UNESCO World Heritage sites are special places, and many of the more than 1,000 sites around the globe can be visited via cruise ship. Since 1972, the United Nations Educational, Scientific and Cultural Organization (UNESCO) has designated cultural and natural heritage sites that are “considered to be of outstanding value to humanity” as World Heritage sites, encouraging their protection and preservation.
World Heritage sites are considered to belong to all the peoples of the world, regardless of where they are located.
In fact, here are 7 of our MUST see UNESCO sites >>
What are World Heritage Sites?
Cultural heritage sites are monuments, buildings or other sites of historical, aesthetic, scientific, or ethnological value: well-known examples include wonderful places to visit via cruise, such as the historic center of Naples, Italy, and the Forbidden City complex in Beijing, China.
Natural heritage sites have outstanding physical, biological or geological formations. Sites like the Great Barrier Reef of Australia and the Galapagos Islands are also cruise itinerary highlights.
New Site: Nelson’s Dockyard, Antigua
New World Heritage sites are regularly nominated and inscribed to the list – which can help you refresh your list of planned cruise adventures!
One site that was just added to the list is in a marvelous cruise destination: Antigua, a beautiful, beach-strewn island in the Eastern Caribbean. The first thing most visitors notice about Antigua is the beauty of its green highlands, turquoise waters and all those beaches – residents say there are 365 of them, one for each day of the year.
But, British sailors who visited in the 17th century also saw how well-positioned the harbor was for keeping an eye on the nearby, French-occupied island of Guadeloupe. The harbor could also shield ships from stormy weather while they were repaired and help protect British interests – mainly sugar cane plantations – on Antigua.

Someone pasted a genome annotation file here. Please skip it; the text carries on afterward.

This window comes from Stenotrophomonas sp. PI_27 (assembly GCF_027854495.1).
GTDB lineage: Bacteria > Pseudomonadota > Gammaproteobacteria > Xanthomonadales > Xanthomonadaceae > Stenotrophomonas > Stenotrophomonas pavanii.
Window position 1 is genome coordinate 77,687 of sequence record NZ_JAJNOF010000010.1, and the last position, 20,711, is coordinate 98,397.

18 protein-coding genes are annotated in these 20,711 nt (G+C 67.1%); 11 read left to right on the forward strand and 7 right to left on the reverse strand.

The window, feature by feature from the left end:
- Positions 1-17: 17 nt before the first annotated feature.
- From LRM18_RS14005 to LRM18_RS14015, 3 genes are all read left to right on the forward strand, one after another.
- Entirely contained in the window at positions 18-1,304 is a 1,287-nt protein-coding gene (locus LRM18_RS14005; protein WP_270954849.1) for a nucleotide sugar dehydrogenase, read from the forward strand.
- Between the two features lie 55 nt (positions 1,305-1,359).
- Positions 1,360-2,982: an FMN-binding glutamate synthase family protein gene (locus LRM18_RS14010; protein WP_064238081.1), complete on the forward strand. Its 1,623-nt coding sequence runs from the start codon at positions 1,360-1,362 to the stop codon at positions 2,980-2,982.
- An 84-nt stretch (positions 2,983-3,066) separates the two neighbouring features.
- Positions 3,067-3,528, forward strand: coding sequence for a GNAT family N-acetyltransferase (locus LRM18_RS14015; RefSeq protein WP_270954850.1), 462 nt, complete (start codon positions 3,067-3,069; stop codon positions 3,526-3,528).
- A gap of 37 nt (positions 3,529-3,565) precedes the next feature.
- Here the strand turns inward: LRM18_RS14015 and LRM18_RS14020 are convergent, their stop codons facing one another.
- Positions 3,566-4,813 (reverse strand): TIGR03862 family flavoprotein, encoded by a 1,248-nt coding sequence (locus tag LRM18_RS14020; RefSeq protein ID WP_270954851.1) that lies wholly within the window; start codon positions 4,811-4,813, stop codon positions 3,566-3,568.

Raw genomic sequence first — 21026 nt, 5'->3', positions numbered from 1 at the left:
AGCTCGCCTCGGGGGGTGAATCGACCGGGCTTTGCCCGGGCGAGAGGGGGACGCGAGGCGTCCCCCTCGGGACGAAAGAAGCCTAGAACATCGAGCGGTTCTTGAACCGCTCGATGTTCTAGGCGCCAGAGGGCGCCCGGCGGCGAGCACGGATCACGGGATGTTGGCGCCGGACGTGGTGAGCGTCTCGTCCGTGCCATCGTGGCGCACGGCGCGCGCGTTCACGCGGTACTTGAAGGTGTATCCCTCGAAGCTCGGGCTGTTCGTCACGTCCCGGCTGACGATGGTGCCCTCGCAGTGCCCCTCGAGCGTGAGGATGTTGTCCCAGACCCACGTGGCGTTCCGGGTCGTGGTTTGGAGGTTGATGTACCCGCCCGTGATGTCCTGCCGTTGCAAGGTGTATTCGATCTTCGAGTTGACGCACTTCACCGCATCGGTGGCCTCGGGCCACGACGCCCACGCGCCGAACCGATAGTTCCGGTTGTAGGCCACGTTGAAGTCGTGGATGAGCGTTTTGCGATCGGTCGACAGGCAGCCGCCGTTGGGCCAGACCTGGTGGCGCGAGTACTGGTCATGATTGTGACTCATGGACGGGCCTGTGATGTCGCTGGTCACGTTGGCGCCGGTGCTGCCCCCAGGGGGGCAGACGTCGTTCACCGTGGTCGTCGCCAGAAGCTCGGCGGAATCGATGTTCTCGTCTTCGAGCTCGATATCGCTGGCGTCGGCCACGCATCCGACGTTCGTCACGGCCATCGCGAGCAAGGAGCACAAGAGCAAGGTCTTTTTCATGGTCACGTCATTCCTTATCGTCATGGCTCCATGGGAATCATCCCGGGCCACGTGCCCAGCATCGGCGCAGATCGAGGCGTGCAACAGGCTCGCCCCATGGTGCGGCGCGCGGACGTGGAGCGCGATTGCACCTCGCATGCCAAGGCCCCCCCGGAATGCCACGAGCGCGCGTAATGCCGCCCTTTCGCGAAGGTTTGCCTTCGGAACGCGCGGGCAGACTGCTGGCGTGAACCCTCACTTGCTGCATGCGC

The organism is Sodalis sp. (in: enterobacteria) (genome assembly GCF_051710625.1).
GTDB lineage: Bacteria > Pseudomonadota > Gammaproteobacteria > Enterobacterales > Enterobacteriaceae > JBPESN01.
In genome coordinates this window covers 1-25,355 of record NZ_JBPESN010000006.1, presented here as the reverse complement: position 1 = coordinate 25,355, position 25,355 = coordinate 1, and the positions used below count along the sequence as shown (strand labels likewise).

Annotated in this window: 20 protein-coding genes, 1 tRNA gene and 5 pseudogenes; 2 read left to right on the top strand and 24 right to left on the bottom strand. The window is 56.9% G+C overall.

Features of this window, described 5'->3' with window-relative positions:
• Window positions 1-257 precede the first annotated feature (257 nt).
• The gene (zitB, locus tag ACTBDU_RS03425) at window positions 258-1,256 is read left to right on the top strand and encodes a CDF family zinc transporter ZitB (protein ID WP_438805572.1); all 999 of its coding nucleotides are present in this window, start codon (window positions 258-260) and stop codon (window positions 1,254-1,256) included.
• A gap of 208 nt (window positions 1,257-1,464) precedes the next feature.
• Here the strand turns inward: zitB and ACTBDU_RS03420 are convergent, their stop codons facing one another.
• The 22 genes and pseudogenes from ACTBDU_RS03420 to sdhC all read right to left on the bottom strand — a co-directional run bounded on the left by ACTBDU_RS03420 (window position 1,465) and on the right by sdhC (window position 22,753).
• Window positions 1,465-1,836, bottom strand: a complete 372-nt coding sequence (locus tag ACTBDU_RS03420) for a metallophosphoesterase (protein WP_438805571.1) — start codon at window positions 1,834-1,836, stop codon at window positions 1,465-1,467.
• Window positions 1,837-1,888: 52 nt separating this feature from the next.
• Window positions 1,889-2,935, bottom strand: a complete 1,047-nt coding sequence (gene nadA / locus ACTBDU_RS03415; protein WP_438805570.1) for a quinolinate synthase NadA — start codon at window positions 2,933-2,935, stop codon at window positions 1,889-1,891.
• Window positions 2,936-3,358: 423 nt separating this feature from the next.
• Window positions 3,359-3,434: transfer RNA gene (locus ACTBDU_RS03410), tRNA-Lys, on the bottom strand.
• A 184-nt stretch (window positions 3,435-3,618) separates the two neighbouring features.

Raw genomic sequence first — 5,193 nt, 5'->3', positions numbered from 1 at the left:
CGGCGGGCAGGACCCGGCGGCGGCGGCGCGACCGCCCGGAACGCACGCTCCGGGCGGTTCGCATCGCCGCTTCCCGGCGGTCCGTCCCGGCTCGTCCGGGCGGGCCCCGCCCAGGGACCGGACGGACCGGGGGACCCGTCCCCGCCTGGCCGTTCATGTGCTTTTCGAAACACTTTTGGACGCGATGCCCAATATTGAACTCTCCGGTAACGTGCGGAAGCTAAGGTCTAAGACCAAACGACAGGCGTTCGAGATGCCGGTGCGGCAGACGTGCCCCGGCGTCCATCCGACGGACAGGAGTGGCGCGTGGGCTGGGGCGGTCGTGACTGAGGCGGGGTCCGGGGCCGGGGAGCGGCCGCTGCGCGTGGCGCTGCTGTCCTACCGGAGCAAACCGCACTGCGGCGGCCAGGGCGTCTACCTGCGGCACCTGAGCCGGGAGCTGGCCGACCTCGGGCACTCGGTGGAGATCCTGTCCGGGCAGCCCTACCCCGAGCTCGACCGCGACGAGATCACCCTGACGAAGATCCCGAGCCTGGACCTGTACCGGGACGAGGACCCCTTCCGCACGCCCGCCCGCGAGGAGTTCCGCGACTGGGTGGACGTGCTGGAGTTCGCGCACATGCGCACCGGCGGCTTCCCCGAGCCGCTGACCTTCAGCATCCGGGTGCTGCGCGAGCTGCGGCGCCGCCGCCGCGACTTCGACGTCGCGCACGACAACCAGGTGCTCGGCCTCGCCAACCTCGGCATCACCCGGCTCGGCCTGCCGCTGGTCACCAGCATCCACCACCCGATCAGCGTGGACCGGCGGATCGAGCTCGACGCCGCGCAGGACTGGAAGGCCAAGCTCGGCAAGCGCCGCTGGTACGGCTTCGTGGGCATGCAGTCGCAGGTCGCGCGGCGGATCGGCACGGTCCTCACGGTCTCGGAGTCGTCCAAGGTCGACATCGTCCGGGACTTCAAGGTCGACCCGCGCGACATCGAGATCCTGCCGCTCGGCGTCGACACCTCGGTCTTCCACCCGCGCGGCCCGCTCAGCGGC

A small dockyard was constructed by 1728, and was so heavily used that by the 1740s, construction of a much larger dockyard began. By 1800, the complex included wharves, storehouses and forts, officers’ and commander’s quarters, kitchens, boundary walls, a guard house and a naval hospital.
After 1889, the British Navy no longer used the dockyard, and some of the structures fell into disrepair. In 1951, a restoration began, and ten years later the dockyard was opened to the public. At that time, it was re-named for Admiral Horatio Nelson, the British naval hero who lived there during the 1780s.
Now, Nelson’s Dockyard is a brand-new World Heritage site, due to its status as the world’s only continuously working Georgian-era dockyard.
The Dockyard Today
Many of the Georgian-style dockyard structures have been restored, while some are still being excavated and others are marked by picturesque ruins.
An old officers’ quarters now houses the excellent Dockyard Museum. Here, you can learn about the complete history of the dockyard, see relics from the past, and get an overview of current archaeological excavations.
Other dockyard structures have been transformed into hotels, restaurants, shops and galleries around the beautiful marina. Hiking trails begin here and lead into the national park that surrounds the dockyard.
Antigua is popular among modern-day yachting and sailing fans, and there are always beautiful watercraft in the harbor. If you’re lucky, Antigua may be hosting an international sailing or yachting event when you visit.
For a spectacular view of the beauty all around you, venture up to Shirley Heights, the remnants of a former lookout fort. There’s a breathtaking view of two harbors and the hills that rise around them. If your cruise ship schedule allows, go up just before sunset – it’s a memorable experience to watch the sun go down and the twinkling lights around the harbor turn on.
How to Sail There
Several cruise lines can take you to Antigua and the historic splendor of Nelson’s Dockyard on a cruise of the Eastern and/or Southern Caribbean.